Residue’s Role in Soil Health – Video

    Corn residue in conservation tillage corn-cotton system. Photo: Jourdan Bell, Texas AgriLife Extension

    In this video, K-State Research and Extension agronomist Peter Tomlinson demonstrates the impact of rain on four types of soil surfaces:

    • A field tilled multiple times with no residue at the surface.
    • A field tilled, but containing residue on the surface.
    • A no-till field with residue on the surface.
    • A field with vegetation growing at the surface.

    The test shows that the field with vegetation allows less runoff because water is filtered in that system. On the other hand, there is more runoff in the field tilled multiple times with no residue at the surface.

    “Rain drops are like a fist on that surface,” Tomlinson said. “They’ve got energy. They’re pounding the soil surface. If we don’t have residue to absorb the energy from that rain drop, the soil surface is absorbing all that energy.”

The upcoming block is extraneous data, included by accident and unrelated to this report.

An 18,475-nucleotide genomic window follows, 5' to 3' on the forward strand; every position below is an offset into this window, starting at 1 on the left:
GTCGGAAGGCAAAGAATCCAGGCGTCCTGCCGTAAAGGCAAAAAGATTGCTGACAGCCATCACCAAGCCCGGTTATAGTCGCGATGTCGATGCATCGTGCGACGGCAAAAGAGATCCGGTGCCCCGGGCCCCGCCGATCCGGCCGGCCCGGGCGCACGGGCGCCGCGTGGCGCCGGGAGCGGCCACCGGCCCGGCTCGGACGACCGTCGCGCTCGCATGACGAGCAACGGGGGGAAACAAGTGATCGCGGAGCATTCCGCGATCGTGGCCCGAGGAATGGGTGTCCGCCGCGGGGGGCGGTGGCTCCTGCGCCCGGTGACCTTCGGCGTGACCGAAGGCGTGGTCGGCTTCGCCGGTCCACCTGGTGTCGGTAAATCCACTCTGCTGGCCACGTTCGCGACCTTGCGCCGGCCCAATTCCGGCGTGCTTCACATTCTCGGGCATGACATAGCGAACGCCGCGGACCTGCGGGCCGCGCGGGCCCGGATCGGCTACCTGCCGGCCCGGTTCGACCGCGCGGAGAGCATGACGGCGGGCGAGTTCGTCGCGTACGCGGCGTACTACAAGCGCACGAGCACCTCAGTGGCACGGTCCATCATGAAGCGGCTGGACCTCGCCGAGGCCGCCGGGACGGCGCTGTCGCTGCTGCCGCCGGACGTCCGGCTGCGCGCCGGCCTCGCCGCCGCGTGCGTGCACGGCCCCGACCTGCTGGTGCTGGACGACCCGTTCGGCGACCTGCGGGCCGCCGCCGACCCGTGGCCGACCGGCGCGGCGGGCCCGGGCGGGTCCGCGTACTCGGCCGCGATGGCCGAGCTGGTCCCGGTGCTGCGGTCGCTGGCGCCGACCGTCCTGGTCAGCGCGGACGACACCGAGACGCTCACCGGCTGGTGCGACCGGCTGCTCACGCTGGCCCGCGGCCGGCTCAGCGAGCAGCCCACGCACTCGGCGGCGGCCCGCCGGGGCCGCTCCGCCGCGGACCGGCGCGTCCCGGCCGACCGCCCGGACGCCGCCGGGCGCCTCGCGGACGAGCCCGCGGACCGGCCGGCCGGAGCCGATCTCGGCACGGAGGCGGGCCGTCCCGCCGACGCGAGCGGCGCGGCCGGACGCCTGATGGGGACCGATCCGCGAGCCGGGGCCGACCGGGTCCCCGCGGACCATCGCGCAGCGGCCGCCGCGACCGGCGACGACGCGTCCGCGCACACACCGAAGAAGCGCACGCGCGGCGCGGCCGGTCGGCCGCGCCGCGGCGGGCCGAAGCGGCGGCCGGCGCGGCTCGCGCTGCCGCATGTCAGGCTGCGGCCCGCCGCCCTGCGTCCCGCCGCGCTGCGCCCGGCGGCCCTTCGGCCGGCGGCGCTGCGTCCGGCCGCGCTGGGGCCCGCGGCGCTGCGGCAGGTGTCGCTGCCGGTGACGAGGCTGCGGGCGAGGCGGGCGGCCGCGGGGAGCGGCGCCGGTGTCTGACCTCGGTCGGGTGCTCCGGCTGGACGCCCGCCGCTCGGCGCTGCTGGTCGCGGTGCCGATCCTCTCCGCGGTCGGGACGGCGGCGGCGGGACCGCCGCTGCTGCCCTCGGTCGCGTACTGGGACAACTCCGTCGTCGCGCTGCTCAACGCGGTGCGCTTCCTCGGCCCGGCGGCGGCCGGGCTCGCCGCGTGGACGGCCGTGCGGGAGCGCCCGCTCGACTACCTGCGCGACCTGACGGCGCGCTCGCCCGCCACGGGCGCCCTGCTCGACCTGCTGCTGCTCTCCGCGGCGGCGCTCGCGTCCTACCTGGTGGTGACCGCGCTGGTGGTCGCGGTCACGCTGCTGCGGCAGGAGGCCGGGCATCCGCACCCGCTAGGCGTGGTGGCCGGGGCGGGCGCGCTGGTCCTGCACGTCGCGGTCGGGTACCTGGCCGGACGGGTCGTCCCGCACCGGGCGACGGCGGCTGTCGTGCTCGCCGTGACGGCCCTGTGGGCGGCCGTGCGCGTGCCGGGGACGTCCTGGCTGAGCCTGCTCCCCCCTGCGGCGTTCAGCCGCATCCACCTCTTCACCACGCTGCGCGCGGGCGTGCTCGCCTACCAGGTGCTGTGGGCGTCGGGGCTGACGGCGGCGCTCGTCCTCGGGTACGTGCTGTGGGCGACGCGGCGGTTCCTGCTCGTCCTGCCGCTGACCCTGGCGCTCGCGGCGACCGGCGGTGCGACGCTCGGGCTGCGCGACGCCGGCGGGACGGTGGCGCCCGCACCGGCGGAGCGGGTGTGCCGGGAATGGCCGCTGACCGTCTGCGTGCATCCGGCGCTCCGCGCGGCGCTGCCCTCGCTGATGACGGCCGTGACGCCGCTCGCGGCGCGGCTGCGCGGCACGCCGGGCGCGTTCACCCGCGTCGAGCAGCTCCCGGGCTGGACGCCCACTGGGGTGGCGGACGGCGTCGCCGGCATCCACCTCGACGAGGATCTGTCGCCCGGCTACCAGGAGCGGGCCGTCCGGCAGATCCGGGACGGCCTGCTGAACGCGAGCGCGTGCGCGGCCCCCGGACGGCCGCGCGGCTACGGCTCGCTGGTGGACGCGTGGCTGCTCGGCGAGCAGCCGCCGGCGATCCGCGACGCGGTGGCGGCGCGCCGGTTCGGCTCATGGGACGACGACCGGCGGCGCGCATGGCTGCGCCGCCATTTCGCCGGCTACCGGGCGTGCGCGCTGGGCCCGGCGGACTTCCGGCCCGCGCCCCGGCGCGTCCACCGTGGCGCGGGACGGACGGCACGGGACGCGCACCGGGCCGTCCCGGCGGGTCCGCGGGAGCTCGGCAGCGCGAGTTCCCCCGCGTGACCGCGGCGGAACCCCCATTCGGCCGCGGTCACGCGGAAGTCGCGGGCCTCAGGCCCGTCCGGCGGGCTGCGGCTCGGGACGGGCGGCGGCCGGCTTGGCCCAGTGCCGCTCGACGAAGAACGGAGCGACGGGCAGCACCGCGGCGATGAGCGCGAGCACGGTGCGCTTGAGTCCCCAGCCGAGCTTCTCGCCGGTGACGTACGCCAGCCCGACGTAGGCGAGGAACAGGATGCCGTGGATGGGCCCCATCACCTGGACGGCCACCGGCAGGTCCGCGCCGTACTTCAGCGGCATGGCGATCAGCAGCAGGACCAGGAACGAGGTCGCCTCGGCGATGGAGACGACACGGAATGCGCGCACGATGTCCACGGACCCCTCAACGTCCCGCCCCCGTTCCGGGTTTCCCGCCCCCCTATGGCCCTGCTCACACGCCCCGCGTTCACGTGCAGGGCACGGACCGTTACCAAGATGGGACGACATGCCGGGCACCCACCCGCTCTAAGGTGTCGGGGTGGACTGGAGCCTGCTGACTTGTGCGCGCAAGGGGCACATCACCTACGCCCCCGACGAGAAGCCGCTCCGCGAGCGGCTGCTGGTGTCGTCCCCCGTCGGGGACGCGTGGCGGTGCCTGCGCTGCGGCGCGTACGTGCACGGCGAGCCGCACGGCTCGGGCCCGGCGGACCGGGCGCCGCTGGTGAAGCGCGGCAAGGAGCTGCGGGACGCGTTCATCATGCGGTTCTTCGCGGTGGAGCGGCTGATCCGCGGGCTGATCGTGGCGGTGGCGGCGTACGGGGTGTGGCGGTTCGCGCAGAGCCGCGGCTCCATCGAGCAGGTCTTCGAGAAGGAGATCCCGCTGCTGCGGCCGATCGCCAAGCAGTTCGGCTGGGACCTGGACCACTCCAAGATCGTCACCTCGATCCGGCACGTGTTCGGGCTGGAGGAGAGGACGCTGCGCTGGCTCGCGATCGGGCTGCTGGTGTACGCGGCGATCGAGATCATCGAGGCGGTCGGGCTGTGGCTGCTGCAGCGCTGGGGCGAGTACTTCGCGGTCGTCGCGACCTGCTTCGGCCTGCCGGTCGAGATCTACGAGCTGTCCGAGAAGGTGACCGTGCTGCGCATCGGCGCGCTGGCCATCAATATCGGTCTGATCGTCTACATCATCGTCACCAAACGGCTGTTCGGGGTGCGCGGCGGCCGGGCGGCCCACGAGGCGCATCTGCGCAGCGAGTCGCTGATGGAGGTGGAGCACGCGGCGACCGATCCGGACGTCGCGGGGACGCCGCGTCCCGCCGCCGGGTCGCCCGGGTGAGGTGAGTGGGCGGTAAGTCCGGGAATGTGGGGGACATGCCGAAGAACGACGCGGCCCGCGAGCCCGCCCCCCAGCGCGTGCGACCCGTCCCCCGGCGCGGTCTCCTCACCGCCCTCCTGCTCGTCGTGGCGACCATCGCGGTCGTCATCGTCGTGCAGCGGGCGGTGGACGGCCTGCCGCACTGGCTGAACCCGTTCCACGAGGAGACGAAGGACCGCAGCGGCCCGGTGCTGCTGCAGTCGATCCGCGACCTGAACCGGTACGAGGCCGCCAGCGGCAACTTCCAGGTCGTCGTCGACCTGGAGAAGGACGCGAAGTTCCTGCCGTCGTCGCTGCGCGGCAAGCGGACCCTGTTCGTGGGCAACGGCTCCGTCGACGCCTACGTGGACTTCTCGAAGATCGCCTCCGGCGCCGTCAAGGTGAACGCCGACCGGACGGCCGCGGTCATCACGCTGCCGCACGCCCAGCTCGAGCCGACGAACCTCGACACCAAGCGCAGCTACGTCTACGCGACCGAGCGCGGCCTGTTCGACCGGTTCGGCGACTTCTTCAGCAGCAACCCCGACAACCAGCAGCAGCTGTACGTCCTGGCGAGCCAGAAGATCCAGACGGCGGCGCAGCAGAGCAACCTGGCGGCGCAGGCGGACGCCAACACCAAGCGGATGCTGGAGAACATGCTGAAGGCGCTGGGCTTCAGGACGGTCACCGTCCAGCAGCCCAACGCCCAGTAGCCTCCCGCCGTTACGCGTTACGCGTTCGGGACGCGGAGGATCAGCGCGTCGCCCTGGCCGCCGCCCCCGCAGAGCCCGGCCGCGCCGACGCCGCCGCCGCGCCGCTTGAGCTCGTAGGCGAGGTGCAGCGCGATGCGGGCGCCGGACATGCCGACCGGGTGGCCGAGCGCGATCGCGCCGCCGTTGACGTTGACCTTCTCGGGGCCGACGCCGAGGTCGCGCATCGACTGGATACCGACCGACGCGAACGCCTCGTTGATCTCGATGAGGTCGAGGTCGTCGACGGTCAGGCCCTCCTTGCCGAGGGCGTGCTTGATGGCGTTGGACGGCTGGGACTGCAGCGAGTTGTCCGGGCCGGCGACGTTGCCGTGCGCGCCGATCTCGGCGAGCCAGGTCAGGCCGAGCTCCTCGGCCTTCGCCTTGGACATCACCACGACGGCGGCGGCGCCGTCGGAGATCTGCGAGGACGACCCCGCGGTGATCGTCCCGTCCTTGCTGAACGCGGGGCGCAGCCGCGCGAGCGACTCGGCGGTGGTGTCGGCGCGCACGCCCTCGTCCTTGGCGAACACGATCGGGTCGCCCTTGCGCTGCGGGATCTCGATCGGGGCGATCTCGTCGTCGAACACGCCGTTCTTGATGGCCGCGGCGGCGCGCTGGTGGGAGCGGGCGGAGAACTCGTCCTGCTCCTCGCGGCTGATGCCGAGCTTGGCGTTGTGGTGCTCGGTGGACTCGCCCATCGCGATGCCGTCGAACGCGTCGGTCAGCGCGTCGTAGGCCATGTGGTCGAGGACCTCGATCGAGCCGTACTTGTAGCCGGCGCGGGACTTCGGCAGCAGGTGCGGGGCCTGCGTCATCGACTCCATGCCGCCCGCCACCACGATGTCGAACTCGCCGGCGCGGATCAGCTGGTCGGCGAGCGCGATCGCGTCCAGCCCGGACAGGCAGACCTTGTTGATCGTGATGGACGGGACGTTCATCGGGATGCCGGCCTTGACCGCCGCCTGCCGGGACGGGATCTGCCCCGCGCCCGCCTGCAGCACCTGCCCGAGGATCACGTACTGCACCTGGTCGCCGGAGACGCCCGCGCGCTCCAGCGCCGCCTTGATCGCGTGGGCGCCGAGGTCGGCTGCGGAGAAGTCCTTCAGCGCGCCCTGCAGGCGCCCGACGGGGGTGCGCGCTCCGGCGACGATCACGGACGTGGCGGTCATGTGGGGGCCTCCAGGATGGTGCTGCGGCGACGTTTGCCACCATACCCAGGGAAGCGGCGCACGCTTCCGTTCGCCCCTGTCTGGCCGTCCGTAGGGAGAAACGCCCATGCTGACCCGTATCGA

Rainfall is essential for the health of soils. It helps to replenish nutrients and stimulate nutrient cycling, which helps with soil fertility and microbial activity. If your organism were a land, instead of rains and the proper agricultural care it would need, in this case it would require the best alpilean natural blend dietary, this so that you can perform normally your daily tasks and have a better contexture.

    The result is that minerals and organic matter loosen and plug pores in the soil that water could occupy. “That surface seals out (water) and our crops have a harder time getting out of the ground.”

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